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The usefulness of 18F-FDG PET/CT in follow-up and recurrence detection for patients with lung carcinoma and its impact on the survival outcome

Abstract

Background

We assess the usefulness of 18F-FDG PET/CT for detection of recurrent or residual tumor in post treatment patients with NSCLC and comparing the results with CECT, and we evaluate its impact to the clinical assessment and overall survival of lung cancer patients.

Results

A prospective study of 63 patients with potentially resectable NSCLC, were divided into 2 groups according to the initial staging of the disease and the early response to treatment.

Group A (n=29) patients were treated by curative treatment, and group B (n=34) patients were treated by palliative treatment.

Evaluation of patients was done during the follow-up period clinically every 3 months and by 18F-FDG PET/CT and CECT imaging at 6 months intervals.

In group A, 18F-FDG PET/CT correctly diagnosed all recurrent or residual tumors (n=7) whereas CECT diagnosed only 5 with 2 false negative cases.

In group B, 18F-FDG PET/CT correctly diagnosed all recurrent or residual tumors (n=23) whereas CECT diagnosed 16 patients with 7 false negative cases.

By comparison of 18F-FDG PET/CT and CECT in detection of residual or recurrent lung cancer (n=30), the sensitivity, specificity, PPV, NPV, and accuracy of 18F-FDG PET/CT were 100%, 92%, 92%, 100%, and 96% respectively, while of CECT were 72%, 95%, 94%, 79%, and 84% respectively in correlation with reference standard data. The calculated SUV max ranged from 2.1 to 4.9.

There was a significant difference in overall survival between patients in routine scan who had positive 18F FDG PET/CT result (median survival 18 months) and those who had negative result (median survival 45 months) (P<0.0001).

Conclusion

18 F-FDG PET/CT plays an important role in distinguishing post treatment changes from tumor recurrence in patients with lung cancer. Follow-up or surveillance 18 F-FDG PET/CT is a prognostic indicator for overall survival of patients.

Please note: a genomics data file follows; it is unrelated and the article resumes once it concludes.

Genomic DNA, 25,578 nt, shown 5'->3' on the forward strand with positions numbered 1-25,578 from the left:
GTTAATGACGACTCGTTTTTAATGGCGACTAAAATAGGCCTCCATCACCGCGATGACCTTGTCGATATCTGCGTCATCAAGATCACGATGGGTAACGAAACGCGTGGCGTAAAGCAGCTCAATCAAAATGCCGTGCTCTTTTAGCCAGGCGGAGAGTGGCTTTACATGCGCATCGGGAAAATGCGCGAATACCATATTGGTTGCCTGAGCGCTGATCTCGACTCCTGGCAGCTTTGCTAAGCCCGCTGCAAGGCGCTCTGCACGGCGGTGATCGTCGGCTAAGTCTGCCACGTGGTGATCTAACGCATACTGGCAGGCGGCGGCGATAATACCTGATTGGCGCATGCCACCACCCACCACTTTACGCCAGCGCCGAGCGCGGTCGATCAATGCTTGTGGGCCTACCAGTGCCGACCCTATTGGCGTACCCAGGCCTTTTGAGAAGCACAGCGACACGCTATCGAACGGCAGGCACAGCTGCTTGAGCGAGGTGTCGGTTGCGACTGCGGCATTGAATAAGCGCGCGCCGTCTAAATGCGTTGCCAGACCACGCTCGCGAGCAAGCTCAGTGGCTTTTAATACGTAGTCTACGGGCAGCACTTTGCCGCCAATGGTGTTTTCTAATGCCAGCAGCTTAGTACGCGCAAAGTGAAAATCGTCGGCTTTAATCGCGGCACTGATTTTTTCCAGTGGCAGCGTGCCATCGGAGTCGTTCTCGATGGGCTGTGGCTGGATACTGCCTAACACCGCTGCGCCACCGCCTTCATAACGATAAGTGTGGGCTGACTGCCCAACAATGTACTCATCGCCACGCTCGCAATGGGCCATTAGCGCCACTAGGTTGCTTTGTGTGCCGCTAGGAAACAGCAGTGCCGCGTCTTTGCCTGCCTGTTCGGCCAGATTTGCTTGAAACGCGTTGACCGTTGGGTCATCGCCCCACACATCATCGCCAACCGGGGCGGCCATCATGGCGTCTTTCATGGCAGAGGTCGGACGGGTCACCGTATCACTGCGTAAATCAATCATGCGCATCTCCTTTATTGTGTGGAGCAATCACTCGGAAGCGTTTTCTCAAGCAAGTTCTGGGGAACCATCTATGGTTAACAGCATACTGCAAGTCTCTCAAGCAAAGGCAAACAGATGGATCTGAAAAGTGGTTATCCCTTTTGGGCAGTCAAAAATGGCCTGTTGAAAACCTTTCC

Background

Lung carcinoma is one of the leading causes of cancer-related mortality worldwide. It is divided histologically into two main types: NSCLC accounts for 85% of cases and SCLC 10-15% of cases [1]. The overall 5-year survival rate for patients with lung cancer is 17.4% [2]. However, an important clinical problem in patients treated for lung cancer is the evaluation of treatment response and detection of recurrence .The post therapeutic anatomic and tissue alterations resulting from surgery and/or radiotherapy of lung cancer can make it difficult to discriminate necrotic tumor or fibrotic scar tissues from tumor relapse [3].

The follow-up radiological imaging by using response evaluation criteria in solid tumor (RECIST criteria) of lung cancer patients using CT with or without contrast media to detect tumor recurrence was widely accepted in determining treatment response. However, it depends on the size and mass changes occurred to the tumor post treatment, irrespective of the tumor viability, thus lowering its diagnostic performance with decreasing sensitivity and specificity for detection of cancer recurrence [4].

Although18F-FDG PET/CT may detect early functional changes occurred post treatment as well as structural changes, it is not included as routine in follow-up or surveillance after therapy [5].

The imaging principle of 18F FDG PET/CT depends on the substantially different central metabolic pathways in malignant tissue. Thereby, most of the cancer cells show elevated levels of glucose uptake and thus produce high level of lactate compared to nonmalignant cells which may be detected by 18F FDG PET/CT. The FDG uptake level can be assessed by using standardized uptake value (SUV) [6].

The aim of this study was to assess the usefulness of 18F FDG PET/CT for detection of residual or recurrent tumors in post treatment NSCLC patients comparing the results with CECT, and to evaluate its impact to the clinical assessment and survival outcome of lung cancer patients.